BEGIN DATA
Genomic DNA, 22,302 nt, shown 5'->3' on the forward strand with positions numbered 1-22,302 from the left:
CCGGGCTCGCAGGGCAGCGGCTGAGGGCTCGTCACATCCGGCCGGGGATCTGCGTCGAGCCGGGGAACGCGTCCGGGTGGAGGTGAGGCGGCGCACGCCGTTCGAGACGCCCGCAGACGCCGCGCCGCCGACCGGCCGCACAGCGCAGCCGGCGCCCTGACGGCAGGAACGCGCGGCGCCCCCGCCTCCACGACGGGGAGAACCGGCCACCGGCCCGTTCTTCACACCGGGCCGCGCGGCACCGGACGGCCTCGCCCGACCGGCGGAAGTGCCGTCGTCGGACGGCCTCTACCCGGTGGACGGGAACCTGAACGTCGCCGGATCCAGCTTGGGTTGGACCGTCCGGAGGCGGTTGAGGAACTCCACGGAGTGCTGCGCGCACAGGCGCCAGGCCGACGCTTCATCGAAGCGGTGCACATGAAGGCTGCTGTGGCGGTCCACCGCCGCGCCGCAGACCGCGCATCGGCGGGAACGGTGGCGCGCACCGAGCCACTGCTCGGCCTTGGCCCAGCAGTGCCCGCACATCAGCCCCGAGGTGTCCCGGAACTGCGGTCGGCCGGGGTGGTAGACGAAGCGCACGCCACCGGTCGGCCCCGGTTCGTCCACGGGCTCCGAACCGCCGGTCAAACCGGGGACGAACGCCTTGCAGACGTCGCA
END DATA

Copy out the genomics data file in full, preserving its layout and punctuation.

Genomic DNA, 22,302 nt, shown 5'->3' on the forward strand with positions numbered 1-22,302 from the left:
CCGGGCTCGCAGGGCAGCGGCTGAGGGCTCGTCACATCCGGCCGGGGATCTGCGTCGAGCCGGGGAACGCGTCCGGGTGGAGGTGAGGCGGCGCACGCCGTTCGAGACGCCCGCAGACGCCGCGCCGCCGACCGGCCGCACAGCGCAGCCGGCGCCCTGACGGCAGGAACGCGCGGCGCCCCCGCCTCCACGACGGGGAGAACCGGCCACCGGCCCGTTCTTCACACCGGGCCGCGCGGCACCGGACGGCCTCGCCCGACCGGCGGAAGTGCCGTCGTCGGACGGCCTCTACCCGGTGGACGGGAACCTGAACGTCGCCGGATCCAGCTTGGGTTGGACCGTCCGGAGGCGGTTGAGGAACTCCACGGAGTGCTGCGCGCACAGGCGCCAGGCCGACGCTTCATCGAAGCGGTGCACATGAAGGCTGCTGTGGCGGTCCACCGCCGCGCCGCAGACCGCGCATCGGCGGGAACGGTGGCGCGCACCGAGCCACTGCTCGGCCTTGGCCCAGCAGTGCCCGCACATCAGCCCCGAGGTGTCCCGGAACTGCGGTCGGCCGGGGTGGTAGACGAAGCGCACGCCACCGGTCGGCCCCGGTTCGTCCACGGGCTCCGAACCGCCGGTCAAACCGGGGACGAACGCCTTGCAGACGTCGCA